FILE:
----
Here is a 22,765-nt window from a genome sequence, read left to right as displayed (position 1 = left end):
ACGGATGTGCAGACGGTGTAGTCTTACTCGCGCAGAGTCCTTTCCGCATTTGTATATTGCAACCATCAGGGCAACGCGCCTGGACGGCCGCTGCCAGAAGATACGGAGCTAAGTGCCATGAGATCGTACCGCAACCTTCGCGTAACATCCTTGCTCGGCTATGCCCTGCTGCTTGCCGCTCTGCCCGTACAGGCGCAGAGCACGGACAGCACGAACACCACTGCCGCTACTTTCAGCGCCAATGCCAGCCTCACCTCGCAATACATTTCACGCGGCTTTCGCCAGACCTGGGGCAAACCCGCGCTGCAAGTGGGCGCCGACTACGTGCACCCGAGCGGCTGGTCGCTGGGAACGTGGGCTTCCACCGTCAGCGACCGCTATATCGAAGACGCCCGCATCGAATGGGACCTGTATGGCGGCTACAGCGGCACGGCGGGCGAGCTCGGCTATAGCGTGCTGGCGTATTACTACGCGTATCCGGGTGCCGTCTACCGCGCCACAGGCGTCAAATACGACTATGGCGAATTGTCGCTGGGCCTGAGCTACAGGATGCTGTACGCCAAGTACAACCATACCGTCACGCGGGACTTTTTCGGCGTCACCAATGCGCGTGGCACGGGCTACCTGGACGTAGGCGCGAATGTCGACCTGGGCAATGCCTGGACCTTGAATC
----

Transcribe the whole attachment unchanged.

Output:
Here is a 22,765-nt window from a genome sequence, read left to right as displayed (position 1 = left end):
ACGGATGTGCAGACGGTGTAGTCTTACTCGCGCAGAGTCCTTTCCGCATTTGTATATTGCAACCATCAGGGCAACGCGCCTGGACGGCCGCTGCCAGAAGATACGGAGCTAAGTGCCATGAGATCGTACCGCAACCTTCGCGTAACATCCTTGCTCGGCTATGCCCTGCTGCTTGCCGCTCTGCCCGTACAGGCGCAGAGCACGGACAGCACGAACACCACTGCCGCTACTTTCAGCGCCAATGCCAGCCTCACCTCGCAATACATTTCACGCGGCTTTCGCCAGACCTGGGGCAAACCCGCGCTGCAAGTGGGCGCCGACTACGTGCACCCGAGCGGCTGGTCGCTGGGAACGTGGGCTTCCACCGTCAGCGACCGCTATATCGAAGACGCCCGCATCGAATGGGACCTGTATGGCGGCTACAGCGGCACGGCGGGCGAGCTCGGCTATAGCGTGCTGGCGTATTACTACGCGTATCCGGGTGCCGTCTACCGCGCCACAGGCGTCAAATACGACTATGGCGAATTGTCGCTGGGCCTGAGCTACAGGATGCTGTACGCCAAGTACAACCATACCGTCACGCGGGACTTTTTCGGCGTCACCAATGCGCGTGGCACGGGCTACCTGGACGTAGGCGCGAATGTCGACCTGGGCAATGCCTGGACCTTGAATC